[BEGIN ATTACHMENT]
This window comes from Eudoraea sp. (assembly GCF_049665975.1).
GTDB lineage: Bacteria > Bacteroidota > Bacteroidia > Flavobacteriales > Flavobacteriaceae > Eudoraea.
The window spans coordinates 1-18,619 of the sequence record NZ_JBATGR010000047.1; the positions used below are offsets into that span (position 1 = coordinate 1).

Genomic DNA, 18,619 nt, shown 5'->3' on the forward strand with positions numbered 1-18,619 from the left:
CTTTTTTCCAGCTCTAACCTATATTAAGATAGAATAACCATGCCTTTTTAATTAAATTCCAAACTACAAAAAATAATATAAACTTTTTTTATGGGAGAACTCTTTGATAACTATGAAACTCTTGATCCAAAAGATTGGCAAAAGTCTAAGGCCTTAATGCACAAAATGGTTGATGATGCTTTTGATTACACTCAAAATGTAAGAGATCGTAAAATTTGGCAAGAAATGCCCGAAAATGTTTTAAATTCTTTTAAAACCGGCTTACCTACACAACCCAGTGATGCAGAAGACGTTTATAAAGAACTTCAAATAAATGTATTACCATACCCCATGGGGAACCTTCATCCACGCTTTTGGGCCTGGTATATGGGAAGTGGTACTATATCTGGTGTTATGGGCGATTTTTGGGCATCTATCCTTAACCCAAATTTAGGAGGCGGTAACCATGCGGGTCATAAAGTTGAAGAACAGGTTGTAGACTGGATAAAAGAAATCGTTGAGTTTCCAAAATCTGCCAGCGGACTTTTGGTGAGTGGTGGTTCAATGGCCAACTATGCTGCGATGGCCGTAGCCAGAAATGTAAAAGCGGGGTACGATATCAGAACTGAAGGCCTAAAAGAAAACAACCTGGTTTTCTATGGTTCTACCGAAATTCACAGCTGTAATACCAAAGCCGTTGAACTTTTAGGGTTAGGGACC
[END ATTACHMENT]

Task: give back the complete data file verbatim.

This window comes from Eudoraea sp. (assembly GCF_049665975.1).
GTDB lineage: Bacteria > Bacteroidota > Bacteroidia > Flavobacteriales > Flavobacteriaceae > Eudoraea.
The window spans coordinates 1-18,619 of the sequence record NZ_JBATGR010000047.1; the positions used below are offsets into that span (position 1 = coordinate 1).

Genomic DNA, 18,619 nt, shown 5'->3' on the forward strand with positions numbered 1-18,619 from the left:
CTTTTTTCCAGCTCTAACCTATATTAAGATAGAATAACCATGCCTTTTTAATTAAATTCCAAACTACAAAAAATAATATAAACTTTTTTTATGGGAGAACTCTTTGATAACTATGAAACTCTTGATCCAAAAGATTGGCAAAAGTCTAAGGCCTTAATGCACAAAATGGTTGATGATGCTTTTGATTACACTCAAAATGTAAGAGATCGTAAAATTTGGCAAGAAATGCCCGAAAATGTTTTAAATTCTTTTAAAACCGGCTTACCTACACAACCCAGTGATGCAGAAGACGTTTATAAAGAACTTCAAATAAATGTATTACCATACCCCATGGGGAACCTTCATCCACGCTTTTGGGCCTGGTATATGGGAAGTGGTACTATATCTGGTGTTATGGGCGATTTTTGGGCATCTATCCTTAACCCAAATTTAGGAGGCGGTAACCATGCGGGTCATAAAGTTGAAGAACAGGTTGTAGACTGGATAAAAGAAATCGTTGAGTTTCCAAAATCTGCCAGCGGACTTTTGGTGAGTGGTGGTTCAATGGCCAACTATGCTGCGATGGCCGTAGCCAGAAATGTAAAAGCGGGGTACGATATCAGAACTGAAGGCCTAAAAGAAAACAACCTGGTTTTCTATGGTTCTACCGAAATTCACAGCTGTAATACCAAAGCCGTTGAACTTTTAGGGTTAGGGACC